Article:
A key question in this complex case is who is really representing Katie's wishes? The wishes of her mother and the medical professionals consulted are clear, but what about those of Katie herself? It is obvious to us that the wishes of parents do not necessarily match the best interests of the child in every situation.

Scope believes all disabled people should be entitled to an independent advocate who can use their specialist skills to ascertain and communicate views and preferences they may find difficult to communicate themselves.

We do not believe that a child should be modified for society's convenience, but instead that society needs to adapt and become more inclusive of disabled people. We want Government to introduce additional legal safeguards - including a duty to seek court approval for any invasive non-essential surgery and the right to an independent advocate for any child or adult in this situation. There needs to be clear framework in place for dealing with ethical decisions of this complexity, which places the rights, and best interests, of the disabled person at the heart of any decision.

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The New Times: Brexit, globalisation, the crisis in Labour and the future of the left

With essays by David Miliband, Paul Mason, John Harris, Lisa Nandy, Vince Cable and more.

Once again the “new times” are associated with the ascendancy of the right. The financial crash of 2007-2008 – and the Great Recession and sovereign debt crises that were a consequence of it – were meant to have marked the end of an era of runaway “turbocapitalism”. It never came close to happening. The crash was a crisis of capitalism but not the crisis of capitalism. As Lenin observed, there is “no such thing as an absolutely hopeless situation” for capitalism, and so we discovered again. Instead, the greatest burden of the period of fiscal retrenchment that followed the crash was carried by the poorest in society, those most directly affected by austerity, and this in turn has contributed to a deepening distrust of elites and a wider crisis of governance.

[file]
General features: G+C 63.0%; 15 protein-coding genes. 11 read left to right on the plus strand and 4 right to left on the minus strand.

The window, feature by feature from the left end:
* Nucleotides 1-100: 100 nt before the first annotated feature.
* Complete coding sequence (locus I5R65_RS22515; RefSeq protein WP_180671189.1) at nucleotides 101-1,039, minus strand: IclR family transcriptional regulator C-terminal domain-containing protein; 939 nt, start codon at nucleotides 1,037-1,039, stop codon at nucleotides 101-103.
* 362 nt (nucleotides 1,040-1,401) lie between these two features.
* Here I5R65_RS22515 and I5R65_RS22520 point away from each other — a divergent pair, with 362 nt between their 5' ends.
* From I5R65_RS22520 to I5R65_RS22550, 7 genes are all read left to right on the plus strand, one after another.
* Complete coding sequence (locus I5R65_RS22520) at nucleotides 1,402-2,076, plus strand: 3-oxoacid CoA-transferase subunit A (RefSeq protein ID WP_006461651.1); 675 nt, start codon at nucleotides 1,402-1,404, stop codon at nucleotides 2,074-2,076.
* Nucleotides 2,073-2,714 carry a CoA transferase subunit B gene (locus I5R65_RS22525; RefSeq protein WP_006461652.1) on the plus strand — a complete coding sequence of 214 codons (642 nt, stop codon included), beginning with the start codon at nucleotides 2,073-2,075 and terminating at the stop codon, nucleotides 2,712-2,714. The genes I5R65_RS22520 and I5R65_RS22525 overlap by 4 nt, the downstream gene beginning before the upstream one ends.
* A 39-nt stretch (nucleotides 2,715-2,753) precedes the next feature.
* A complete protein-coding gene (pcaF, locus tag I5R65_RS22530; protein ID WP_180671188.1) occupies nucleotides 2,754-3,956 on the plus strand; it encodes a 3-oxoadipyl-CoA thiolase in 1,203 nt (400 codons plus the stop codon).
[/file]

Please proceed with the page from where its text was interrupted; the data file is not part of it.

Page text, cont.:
Where are we now and in which direction are we heading?

Some of the contributors to this special issue believe that we have reached the end of the “neoliberal” era. I am more sceptical. In any event, the end of neoliberalism, however you define it, will not lead to a social-democratic revival: it looks as if, in many Western countries, we are entering an age in which centre-left parties cannot form ruling majorities, having leaked support to nationalists, populists and more radical alternatives.

Certainly the British Labour Party, riven by a war between its parliamentary representatives and much of its membership, is in a critical condition. At the same time, Jeremy Corbyn’s leadership has inspired a remarkable re-engagement with left-wing politics, even as his party slumps in the polls. His own views may seem frozen in time, but hundreds of thousands of people, many of them young graduates, have responded to his anti-austerity rhetoric, his candour and his shambolic, unspun style.